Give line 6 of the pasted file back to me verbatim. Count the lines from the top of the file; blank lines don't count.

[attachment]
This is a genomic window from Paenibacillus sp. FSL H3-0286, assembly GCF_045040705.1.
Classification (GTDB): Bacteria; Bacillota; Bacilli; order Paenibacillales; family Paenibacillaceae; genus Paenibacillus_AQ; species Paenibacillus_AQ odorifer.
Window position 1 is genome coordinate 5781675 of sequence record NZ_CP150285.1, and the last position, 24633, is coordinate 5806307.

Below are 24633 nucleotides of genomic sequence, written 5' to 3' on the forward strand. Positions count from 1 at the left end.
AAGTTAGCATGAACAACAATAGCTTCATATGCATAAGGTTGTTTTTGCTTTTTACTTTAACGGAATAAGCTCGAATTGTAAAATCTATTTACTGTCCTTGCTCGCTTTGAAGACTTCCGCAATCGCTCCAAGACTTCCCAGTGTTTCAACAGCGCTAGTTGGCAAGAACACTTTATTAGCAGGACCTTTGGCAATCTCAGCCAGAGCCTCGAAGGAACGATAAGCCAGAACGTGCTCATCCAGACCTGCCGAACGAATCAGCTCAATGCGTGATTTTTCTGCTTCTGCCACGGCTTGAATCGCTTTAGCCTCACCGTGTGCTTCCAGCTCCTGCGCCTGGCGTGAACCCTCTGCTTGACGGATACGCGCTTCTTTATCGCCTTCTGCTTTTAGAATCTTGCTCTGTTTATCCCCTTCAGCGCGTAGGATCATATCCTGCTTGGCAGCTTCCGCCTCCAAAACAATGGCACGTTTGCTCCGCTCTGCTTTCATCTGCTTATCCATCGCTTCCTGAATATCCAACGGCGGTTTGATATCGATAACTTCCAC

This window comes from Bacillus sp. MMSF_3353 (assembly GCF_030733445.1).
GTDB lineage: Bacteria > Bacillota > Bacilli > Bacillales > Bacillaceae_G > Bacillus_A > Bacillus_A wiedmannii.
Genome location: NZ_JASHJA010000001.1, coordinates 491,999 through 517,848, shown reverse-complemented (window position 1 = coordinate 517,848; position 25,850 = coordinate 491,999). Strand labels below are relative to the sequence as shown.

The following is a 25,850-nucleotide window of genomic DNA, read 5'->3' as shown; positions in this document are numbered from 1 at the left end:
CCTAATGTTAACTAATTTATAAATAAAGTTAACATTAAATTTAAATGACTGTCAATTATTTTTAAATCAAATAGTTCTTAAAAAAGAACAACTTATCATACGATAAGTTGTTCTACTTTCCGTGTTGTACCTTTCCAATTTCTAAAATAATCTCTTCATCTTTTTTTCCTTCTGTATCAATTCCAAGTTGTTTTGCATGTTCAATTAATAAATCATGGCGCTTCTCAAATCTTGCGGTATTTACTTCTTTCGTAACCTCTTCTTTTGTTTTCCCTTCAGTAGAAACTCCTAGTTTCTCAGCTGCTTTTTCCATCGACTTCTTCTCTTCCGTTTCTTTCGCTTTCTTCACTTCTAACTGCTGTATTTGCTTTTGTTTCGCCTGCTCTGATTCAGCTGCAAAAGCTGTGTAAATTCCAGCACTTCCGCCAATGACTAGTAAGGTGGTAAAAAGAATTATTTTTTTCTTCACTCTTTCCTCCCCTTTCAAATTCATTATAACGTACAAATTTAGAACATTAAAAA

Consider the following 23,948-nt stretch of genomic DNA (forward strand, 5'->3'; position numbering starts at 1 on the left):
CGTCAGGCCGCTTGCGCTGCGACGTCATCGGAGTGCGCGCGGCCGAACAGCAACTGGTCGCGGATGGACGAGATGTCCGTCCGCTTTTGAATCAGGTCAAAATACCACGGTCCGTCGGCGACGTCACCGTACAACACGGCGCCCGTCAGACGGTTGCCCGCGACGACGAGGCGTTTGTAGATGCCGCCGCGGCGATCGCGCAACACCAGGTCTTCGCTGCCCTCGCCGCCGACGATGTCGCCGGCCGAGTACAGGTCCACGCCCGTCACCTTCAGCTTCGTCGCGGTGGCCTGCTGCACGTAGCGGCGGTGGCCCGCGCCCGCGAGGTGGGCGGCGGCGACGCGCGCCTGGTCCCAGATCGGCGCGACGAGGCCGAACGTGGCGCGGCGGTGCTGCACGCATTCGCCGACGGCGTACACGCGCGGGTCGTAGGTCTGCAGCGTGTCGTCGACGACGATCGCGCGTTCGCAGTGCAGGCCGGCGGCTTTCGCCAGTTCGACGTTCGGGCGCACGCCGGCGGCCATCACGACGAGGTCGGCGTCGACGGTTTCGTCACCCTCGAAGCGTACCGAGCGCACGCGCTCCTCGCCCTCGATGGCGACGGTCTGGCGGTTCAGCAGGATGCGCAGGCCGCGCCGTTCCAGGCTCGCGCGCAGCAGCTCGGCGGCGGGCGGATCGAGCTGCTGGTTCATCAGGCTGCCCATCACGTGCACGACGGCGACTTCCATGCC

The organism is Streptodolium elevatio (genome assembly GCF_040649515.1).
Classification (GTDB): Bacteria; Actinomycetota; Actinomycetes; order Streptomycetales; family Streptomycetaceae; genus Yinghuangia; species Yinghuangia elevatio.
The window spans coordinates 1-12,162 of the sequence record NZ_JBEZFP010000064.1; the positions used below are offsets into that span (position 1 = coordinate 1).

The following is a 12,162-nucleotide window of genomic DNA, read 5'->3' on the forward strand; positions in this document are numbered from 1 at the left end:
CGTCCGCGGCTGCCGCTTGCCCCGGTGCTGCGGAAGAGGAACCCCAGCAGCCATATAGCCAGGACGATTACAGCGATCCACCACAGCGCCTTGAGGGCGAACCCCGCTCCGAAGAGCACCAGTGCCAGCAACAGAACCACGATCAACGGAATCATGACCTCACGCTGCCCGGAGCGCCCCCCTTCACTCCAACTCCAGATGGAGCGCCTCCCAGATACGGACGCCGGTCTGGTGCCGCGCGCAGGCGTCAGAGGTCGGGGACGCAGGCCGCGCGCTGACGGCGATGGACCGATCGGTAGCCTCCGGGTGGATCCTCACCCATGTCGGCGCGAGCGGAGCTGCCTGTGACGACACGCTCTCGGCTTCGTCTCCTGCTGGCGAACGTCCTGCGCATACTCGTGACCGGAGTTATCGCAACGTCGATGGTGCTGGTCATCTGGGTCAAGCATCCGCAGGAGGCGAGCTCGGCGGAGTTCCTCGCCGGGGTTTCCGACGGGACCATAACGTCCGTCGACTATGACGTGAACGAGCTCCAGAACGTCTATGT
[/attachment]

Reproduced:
This window comes from Bacillus sp. MMSF_3353 (assembly GCF_030733445.1).